Throughout the war period, state grand juries did not lose their concern for local affairs. They remained important law enforcement agencies and continued to propose solutions to the everyday problems of their communities.

"We would also recommend to the Officers having the charge of the public building that it would be well to turn an eye to a certain outhouse and see if they think said house is in a fit condition for use; we are of the opinion that is it not."

Excerpt 1856 Amador County Grand Jury Report

"The Grand Jury upon examining the County Jail find the rooms clean, the bedding and other accommodations good.

We find upon examination of the County Hospital that the patients are fully satisfied with their accommodations.

We find the roads in the difficult portions of the County in a bad condition and would recommend that the Board of Supervisors look into this matter and see that they are put in good condition. The Grand Jury return thanks to the Sheriff and District Attorney for their attention and kindness shown to them while in session."

Grand Jury History – Turn of the Century

"This country will not be a good place for any of us to live in unless it is a good place for all of us to live." Theodore Roosevelt

San Francisco had long laid claim to the title, "the wickedest city in the world." It had its "Barbary Coast," famed for dives and gamblers, and its mysterious dimly lighted Chinatown where rival tongs fought bloody wars over the profits of a lucrative vice traffic. In the final decades of the nineteenth century, Boss "Blind Chris" Buckley, controlled the municipal government of San Francisco in the interest of graft and the Southern Pacific Railroad. Boss Buckley saw to it that the Southern Pacific got what it wanted. Buckley had things pretty much his own way in the city until citizens began to complain.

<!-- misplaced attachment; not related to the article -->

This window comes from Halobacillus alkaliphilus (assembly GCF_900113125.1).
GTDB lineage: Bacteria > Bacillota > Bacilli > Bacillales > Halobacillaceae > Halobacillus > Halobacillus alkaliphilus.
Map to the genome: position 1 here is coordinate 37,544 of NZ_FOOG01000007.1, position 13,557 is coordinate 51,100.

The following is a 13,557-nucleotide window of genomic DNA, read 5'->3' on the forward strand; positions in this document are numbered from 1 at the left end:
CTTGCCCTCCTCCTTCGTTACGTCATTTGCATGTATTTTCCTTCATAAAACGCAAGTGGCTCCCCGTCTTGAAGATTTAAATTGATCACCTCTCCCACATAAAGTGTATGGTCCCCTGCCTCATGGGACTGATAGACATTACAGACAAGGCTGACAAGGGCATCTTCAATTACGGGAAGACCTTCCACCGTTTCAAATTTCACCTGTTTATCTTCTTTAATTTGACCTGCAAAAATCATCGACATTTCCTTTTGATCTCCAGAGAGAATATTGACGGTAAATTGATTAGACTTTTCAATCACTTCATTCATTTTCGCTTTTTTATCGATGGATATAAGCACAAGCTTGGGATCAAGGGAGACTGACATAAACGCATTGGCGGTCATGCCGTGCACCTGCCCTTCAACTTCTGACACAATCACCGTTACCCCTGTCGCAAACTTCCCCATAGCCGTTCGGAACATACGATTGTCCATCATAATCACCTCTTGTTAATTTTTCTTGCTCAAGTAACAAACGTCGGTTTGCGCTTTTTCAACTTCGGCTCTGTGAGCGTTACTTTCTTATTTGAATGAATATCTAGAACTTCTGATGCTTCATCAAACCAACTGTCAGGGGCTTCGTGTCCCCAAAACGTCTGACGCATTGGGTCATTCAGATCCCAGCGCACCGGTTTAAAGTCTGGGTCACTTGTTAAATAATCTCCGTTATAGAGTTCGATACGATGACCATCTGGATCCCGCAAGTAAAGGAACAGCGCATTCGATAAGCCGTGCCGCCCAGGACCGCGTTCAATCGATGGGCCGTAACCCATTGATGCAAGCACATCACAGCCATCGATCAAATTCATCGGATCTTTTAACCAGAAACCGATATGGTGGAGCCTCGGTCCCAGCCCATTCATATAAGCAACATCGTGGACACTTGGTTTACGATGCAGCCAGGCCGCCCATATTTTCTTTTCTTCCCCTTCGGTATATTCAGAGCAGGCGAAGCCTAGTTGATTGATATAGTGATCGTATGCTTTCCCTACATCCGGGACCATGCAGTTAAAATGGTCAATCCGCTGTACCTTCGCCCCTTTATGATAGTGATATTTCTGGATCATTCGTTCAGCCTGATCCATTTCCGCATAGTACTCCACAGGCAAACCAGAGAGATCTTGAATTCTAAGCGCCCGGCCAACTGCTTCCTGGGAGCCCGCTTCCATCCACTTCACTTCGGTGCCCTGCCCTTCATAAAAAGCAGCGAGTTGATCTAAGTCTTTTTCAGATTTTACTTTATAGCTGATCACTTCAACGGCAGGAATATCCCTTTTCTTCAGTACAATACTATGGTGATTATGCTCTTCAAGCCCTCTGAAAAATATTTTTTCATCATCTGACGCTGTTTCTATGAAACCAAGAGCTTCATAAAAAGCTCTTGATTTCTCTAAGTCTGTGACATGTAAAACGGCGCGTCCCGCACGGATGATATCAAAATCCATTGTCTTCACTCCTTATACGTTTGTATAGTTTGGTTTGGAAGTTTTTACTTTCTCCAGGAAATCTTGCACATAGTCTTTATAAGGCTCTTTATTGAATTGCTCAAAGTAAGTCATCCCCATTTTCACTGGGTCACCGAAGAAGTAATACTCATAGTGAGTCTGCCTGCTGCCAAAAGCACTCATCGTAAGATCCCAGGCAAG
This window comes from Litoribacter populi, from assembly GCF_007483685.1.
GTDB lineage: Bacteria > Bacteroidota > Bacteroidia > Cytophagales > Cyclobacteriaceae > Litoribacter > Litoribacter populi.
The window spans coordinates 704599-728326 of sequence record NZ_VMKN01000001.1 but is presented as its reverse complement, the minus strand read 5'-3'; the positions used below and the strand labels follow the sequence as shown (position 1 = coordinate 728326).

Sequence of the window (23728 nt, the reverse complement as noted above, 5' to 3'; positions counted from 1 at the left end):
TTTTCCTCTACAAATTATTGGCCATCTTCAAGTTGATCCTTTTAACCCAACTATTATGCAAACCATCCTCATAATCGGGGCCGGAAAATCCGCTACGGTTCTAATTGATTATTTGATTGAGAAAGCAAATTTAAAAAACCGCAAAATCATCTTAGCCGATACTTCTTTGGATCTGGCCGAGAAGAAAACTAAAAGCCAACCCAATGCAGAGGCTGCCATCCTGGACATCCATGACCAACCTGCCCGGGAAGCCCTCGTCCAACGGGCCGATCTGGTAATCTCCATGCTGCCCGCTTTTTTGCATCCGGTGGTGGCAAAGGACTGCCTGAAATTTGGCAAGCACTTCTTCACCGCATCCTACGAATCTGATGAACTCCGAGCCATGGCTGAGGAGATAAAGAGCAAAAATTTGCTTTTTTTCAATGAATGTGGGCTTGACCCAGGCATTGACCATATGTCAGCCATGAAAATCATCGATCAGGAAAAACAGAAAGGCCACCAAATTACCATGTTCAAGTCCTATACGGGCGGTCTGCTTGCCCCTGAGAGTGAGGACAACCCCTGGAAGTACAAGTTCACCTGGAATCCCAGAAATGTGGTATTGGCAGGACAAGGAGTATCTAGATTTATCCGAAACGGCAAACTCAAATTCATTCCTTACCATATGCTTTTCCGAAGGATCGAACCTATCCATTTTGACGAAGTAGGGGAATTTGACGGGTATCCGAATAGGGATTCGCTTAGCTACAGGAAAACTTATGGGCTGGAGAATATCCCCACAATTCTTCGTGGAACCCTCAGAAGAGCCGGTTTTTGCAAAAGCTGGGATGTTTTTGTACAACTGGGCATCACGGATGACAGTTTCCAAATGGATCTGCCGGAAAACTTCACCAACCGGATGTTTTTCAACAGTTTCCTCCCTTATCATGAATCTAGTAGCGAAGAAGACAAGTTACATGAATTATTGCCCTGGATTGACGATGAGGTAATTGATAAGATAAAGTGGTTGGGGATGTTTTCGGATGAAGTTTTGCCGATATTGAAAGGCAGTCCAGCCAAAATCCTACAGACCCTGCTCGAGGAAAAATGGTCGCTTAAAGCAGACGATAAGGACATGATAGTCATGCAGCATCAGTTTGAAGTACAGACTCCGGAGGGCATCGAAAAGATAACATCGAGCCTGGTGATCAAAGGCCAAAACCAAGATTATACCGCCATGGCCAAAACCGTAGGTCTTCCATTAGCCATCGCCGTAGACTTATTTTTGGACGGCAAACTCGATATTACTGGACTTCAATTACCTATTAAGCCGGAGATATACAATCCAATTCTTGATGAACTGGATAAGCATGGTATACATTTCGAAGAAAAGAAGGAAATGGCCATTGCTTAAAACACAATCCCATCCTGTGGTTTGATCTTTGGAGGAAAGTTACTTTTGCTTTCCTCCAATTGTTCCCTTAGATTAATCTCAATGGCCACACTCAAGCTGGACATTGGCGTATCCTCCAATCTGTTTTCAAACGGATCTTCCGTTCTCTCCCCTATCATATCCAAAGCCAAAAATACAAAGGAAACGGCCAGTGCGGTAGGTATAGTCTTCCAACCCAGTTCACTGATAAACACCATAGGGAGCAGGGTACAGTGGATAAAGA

Several attempts by grand juries to oppose the corrupt government of San Francisco were unsuccessful between the year's of 1890 and 1907. A thorough investigation occurred in 1906, but the subsequent planned cleanup was prevented by the earthquake and fire on April 18, 1906. Finally, in March of 1907, after grand jurors "labored to unearth evidence of bribery and graft," they succeeded in trapping Supervisor Thomas F. Lonergan into accepting a bribe. On March 20, 1907, the jury returned sixty-five bribery indictments. After this, the decision of who was to govern San Francisco was left up to the grand jury, for it alone held the confidence of the citizens and could make the supervisors do its bidding.

To be completely unhampered in their investigation, the jurors decided to allow the old supervisors to remain and continue to manage the city’s affairs, but the grand inquest continued as "the power behind the throne," holding the municipal legislators in line through the threat of indictment. In this manner they assumed control of the executive and legislative as well as the judicial affairs in San Francisco.